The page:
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Tags: Lit & Crit · Marcel Proust

You don’t want to meet one in the dark

June 11th, 2014 · No Comments

“Always dream and shoot higher than you know you can do. Don’t bother just to be better than your contemporaries or predecessors. Try to be better than yourself. An artist is a creature driven by demons. He don’t know why they choose him and he’s usually too busy to wonder why. He is completely amoral […]

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Tags: Lit & Crit · William Faulkner

And that’s the truth

June 10th, 2014 · No Comments

“Lying is essential to humanity. It plays as large a part perhaps as the quest for pleasure, and is moreover governed by that quest. One lies in order to protect one’s pleasure, or one’s honour if the disclosure of one’s pleasure runs counter to one’s honour. One lies all one’s life long, even, especially, perhaps […]

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Tags: Lit & Crit · Marcel Proust

Those who can, do. Those who can’t, write novels.

June 9th, 2014 · 2 Comments

“Maybe every novelist wants to write poetry first, finds he can’t, and then tries the short story, which is the most demanding form after poetry. And, failing at that, only then does he take up novel writing.” – William Faulkner (interview with Jean Stein in Paris Review)

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Tags: Lit & Crit · William Faulkner

Ottoman rots on

June 8th, 2014 · No Comments

“I hate the corpses of empires—they stink as nothing else. They stink so badly that I cannot believe that even in life they were healthy.” – Rebecca West, Black Lamb and Grey Falcon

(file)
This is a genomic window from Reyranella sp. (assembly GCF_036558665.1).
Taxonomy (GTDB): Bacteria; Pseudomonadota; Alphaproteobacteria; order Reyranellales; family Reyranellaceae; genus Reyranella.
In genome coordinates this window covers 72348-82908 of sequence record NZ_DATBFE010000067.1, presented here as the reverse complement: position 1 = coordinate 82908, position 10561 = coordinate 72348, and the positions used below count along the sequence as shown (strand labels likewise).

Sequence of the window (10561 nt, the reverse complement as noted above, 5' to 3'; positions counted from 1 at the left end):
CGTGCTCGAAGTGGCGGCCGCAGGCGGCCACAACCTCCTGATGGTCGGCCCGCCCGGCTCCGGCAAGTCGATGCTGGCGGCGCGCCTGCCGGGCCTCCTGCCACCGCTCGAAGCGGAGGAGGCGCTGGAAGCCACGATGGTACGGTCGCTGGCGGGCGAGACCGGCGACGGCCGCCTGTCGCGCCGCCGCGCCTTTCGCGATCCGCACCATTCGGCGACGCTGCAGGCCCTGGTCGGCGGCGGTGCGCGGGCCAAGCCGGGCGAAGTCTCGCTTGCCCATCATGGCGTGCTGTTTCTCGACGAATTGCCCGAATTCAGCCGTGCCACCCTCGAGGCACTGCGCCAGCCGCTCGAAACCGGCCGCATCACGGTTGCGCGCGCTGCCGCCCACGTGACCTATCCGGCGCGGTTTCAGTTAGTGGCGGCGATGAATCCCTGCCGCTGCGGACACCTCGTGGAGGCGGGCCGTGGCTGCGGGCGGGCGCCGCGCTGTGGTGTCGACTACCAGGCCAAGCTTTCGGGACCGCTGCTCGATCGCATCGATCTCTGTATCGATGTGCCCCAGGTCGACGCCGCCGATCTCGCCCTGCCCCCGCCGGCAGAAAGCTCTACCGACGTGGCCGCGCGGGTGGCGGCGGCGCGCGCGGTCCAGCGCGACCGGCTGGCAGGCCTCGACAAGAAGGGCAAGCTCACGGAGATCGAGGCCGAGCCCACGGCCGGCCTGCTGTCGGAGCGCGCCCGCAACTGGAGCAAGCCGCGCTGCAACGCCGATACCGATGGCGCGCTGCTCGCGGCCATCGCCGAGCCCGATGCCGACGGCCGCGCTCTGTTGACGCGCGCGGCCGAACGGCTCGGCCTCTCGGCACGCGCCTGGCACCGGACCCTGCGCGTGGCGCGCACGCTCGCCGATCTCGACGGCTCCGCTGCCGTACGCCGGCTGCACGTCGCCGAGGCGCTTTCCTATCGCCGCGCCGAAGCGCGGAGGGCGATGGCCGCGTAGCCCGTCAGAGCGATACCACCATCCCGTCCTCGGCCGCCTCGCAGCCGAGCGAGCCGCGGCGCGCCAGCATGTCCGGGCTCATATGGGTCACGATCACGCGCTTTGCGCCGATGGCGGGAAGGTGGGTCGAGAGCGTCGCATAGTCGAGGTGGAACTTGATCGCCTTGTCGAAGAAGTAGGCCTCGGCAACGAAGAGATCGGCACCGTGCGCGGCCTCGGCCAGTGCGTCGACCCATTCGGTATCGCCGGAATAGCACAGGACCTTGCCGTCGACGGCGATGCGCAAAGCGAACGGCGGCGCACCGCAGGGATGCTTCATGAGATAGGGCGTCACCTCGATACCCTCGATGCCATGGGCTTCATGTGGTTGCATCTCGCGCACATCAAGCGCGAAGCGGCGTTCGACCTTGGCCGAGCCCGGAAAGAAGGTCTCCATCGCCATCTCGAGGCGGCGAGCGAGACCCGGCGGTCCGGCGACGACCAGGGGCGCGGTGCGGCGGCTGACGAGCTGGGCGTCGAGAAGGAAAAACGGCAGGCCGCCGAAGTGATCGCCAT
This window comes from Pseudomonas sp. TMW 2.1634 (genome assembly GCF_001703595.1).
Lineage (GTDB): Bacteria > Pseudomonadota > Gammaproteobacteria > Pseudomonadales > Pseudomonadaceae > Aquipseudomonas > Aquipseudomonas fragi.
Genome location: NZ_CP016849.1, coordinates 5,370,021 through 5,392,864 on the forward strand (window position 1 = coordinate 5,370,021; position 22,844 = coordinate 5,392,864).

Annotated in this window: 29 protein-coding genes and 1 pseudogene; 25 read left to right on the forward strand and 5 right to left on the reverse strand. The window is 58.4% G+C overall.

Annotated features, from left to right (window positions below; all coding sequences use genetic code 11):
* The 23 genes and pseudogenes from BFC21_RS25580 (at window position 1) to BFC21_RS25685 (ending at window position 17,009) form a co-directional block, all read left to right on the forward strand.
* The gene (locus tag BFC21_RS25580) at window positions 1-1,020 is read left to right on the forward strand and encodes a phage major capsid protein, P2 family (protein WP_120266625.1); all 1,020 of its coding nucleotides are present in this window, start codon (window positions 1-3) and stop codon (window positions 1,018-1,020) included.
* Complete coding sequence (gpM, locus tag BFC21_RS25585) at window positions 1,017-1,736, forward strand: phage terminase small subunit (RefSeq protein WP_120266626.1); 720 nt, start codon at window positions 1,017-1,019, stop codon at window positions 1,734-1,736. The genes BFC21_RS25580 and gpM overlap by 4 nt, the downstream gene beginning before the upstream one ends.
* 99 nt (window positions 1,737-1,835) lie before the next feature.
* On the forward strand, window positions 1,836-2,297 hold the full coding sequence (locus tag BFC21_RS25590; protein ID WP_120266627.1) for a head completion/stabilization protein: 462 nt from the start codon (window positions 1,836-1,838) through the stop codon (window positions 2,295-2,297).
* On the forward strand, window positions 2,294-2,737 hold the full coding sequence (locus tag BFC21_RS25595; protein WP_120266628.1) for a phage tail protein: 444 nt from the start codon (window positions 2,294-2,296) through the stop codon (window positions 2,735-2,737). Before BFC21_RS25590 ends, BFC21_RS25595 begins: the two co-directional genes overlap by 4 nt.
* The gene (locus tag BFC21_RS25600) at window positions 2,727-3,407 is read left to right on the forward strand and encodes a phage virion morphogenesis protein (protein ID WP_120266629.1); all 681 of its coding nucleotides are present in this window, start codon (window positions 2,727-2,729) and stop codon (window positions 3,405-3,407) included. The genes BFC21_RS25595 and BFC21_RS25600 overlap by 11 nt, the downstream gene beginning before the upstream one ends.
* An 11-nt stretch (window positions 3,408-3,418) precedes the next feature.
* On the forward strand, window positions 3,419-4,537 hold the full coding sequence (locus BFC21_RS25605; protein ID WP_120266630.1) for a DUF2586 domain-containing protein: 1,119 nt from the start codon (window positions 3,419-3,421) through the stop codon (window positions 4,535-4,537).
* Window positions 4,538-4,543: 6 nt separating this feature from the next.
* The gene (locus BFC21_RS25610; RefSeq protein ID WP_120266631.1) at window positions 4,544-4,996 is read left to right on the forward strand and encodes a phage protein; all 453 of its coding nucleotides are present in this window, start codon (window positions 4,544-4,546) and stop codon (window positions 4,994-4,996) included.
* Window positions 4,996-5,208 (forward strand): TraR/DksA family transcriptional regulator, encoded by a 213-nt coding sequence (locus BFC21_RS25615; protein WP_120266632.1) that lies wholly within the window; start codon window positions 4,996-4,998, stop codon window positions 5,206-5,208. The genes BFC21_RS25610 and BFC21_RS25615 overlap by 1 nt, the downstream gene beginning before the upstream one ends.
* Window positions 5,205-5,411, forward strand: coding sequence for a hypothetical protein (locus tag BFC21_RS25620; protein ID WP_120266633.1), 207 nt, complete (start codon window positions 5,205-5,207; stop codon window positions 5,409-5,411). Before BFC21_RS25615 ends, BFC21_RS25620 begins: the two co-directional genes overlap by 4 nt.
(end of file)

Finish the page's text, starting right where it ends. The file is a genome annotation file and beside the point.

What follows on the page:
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Tags: Politics & Law

Why do we even bother

June 7th, 2014 · No Comments

“What is important is Hamlet and A Midsummer Night’s Dream, not who wrote them, but that somebody did. The artist is of no importance. Only what he creates is important, since there is nothing new to be said. Shakespeare, Balzac, Homer have all written about the same things, and if they had lived one thousand […]

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Tags: Economics · Lit & Crit · William Faulkner

What’s love got to do with it

June 6th, 2014 · No Comments

“Certain philosophers assert that the external world does not exist, and that it is within ourselves that we develop our lives. However that may be, love, even in its humblest beginnings, is a striking example of how little reality means to us.” – Marcel Proust, The Fugitive (trans. Moncrieff and Kilmartin)

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Tags: Lit & Crit · Marcel Proust

Here’s looking at you, kid

June 5th, 2014 · No Comments

“The two chief causes of error in one’s relations with another person are, having oneself a kind heart, or else being in love with that other person. We fall in love for a smile, a look, a shoulder. That is enough; then, in the long hours of hope or sorrow, we fabricate a person, we […]

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Tags: Lit & Crit · Marcel Proust

Steadying into the wind

June 4th, 2014 · No Comments

“We believe that we can change things around us in accordance with our desires—we believe it because otherwise we can see no favourable outcome. We do not think of the outcome which generally comes to pass and is also favourable: we do not succeed in changing things in accordance with our desires, but gradually our […]

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Tags: Lit & Crit · Marcel Proust

We’re all guilty from the get-go

June 3rd, 2014 · No Comments

”There is hardly ever either a just sentence or a judicial error, but a sort of compromise between the false idea that the judge forms of an innocent act and the culpable deeds of which he is unaware.” – Marcel Proust, The Fugitive (trans. Moncrieff and Kilmartin)

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Tags: Lit & Crit · Marcel Proust